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Kierkegaard: Ethics And Religion Essay

1022 words - 4 pages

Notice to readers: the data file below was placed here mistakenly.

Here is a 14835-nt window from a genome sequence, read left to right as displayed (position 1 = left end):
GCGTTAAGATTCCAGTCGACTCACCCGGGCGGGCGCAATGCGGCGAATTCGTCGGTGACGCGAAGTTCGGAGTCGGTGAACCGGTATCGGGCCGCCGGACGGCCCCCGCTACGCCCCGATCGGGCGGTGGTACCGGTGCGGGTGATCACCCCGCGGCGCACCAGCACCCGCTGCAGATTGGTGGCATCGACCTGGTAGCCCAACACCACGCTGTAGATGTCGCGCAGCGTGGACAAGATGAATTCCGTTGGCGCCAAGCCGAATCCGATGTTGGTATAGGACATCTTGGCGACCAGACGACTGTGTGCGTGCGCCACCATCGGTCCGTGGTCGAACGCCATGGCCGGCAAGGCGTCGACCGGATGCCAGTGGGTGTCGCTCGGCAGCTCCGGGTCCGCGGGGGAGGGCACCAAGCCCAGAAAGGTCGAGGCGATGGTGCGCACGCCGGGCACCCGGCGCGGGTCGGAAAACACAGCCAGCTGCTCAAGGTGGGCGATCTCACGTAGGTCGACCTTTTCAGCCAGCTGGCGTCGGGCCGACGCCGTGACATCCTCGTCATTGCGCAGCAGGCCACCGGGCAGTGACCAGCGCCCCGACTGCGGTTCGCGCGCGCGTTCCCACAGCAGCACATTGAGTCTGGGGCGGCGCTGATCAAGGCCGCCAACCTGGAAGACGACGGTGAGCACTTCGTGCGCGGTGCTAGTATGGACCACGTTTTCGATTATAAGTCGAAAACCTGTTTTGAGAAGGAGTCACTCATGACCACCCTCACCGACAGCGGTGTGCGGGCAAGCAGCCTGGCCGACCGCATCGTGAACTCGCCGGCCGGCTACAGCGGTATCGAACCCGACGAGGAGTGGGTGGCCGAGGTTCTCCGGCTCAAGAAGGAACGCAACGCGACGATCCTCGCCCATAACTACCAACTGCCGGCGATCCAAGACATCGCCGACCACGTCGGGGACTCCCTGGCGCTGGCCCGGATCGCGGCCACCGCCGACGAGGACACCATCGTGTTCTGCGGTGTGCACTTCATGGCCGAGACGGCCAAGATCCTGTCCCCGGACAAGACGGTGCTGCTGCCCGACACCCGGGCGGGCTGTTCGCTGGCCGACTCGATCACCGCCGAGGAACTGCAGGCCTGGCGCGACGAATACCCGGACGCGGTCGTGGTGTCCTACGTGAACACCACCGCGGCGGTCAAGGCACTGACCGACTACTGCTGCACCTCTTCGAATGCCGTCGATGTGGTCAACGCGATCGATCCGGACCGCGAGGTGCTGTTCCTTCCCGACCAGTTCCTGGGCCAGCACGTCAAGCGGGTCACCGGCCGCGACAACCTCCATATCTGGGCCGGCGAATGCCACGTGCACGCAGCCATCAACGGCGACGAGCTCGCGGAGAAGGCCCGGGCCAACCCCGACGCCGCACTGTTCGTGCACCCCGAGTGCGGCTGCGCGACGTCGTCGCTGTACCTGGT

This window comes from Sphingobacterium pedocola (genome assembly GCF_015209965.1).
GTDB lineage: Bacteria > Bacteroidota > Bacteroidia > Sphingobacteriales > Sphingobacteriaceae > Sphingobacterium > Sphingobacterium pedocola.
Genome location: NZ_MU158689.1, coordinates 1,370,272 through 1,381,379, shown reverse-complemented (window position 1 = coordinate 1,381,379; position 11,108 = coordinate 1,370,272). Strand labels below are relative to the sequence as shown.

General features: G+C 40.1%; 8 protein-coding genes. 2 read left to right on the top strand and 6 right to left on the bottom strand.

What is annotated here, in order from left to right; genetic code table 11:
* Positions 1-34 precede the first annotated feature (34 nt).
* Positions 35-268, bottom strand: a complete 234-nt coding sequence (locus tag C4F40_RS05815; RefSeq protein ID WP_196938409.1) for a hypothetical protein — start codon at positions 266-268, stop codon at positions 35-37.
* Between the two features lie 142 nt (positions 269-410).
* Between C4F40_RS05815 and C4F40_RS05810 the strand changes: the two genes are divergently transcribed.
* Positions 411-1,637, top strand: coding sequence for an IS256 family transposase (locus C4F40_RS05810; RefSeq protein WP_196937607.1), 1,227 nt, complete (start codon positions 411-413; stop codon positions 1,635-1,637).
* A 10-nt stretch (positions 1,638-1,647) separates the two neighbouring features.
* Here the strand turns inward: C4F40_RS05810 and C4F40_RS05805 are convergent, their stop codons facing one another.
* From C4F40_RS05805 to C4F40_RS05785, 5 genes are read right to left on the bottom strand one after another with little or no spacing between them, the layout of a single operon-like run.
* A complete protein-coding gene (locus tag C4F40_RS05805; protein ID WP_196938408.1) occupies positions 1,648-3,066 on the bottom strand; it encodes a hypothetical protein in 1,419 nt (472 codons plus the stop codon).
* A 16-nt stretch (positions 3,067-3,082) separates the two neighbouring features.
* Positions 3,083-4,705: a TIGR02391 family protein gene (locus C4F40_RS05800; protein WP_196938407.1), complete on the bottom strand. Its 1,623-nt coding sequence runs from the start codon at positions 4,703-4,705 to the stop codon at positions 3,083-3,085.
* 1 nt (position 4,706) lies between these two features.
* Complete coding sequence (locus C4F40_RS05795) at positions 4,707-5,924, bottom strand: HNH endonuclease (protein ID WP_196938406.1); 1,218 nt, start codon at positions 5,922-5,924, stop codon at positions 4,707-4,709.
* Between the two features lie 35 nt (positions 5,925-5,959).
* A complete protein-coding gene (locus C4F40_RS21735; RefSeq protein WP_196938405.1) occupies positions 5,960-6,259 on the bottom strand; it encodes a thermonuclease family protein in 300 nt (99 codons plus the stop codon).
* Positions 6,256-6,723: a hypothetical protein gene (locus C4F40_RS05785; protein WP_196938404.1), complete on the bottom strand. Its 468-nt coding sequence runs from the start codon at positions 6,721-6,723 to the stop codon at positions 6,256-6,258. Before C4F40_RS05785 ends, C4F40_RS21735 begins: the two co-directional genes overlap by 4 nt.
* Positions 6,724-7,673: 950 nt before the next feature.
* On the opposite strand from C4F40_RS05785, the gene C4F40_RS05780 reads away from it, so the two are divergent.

Kierkegaard: Ethics and Religion Where is the line drawn? That seems to be the question raised by Kierkegaard's take on the Abraham story. To what extent is one justified in carrying out what he or she perceives to be God's commands? To the extent of killing one's own son? According to Kierkegaard, the distinction between what we deem ethical and what we deem as service to God has blurred, to the degree that "when we see someone doing something that doesn't conform with the universal, we say, 'He can hardly be doing that for the sake of God.' Meaning by this that he did it for his own sake. The paradox of faith has lost the intermediate term, i.e, the universal." The conflict between the ethical and the religious is shown in the "teleological suspension of the ethical" of Abraham's decision to sacrifice his son in obedience to God's command. Abraham and Isaac sojourn to Mount Moriah, where God has asked Abraham to sacrifice Isaac as an offering to Him.Abraham eventually does not need to sacrifice Isaac after proving his faith. He was about to sacrifice Isaac when an angel stayed his hand. Abraham's experience shows that one can be forced to disregard ethics if God so commands, which Kierkegaard views as the paradoxical nature of religion. To quote: "In the story of Abraham we find just such a paradox. Ethically speaking his relation to Isaac is this: that the father is to love the son. This ethical relationship is reduced to the relative as against the absolute relation to God." Kierkegaard sees that there are three spheres, aesthetic, ethical and religious, and although he doesn't state it explicitly; he views the third, the "religious," as being higher than the ethical. How then, can the ethical and religious spheres of existence be in conflict? Can God/religion be unethical/evil in our terms? This is the paradox, that a man completely willing and about to commit an unspeakable human atrocity can be viewed as being a great man, a "father of faith".My thesis is that the idea that the spheres of ethics and religion are separate is wrong. Instead, the sphere of ethics is within the sphere of religion as I will illustrate, and Abraham's actions will no longer be paradoxical. The paradox is based on an issue of human ethics and their futility, a matter of emotion and practicality as I will show. Our ideas of "right and wrong" scream at the notion of a father murdering his own son being called great, and even more bizarre, greatly pleasing to God. It goes against the grain of all that we hold as good for such a man to be justified by any reason whatsoever, especially a non-concrete, non-physical factor like the voice of God.What is left unsaid by Kierkegaard, however, is where we might find the standard of "ethics" he so often refers to. Is he referring to the still, small voice of our conscience? Or perhaps to some unspoken code...

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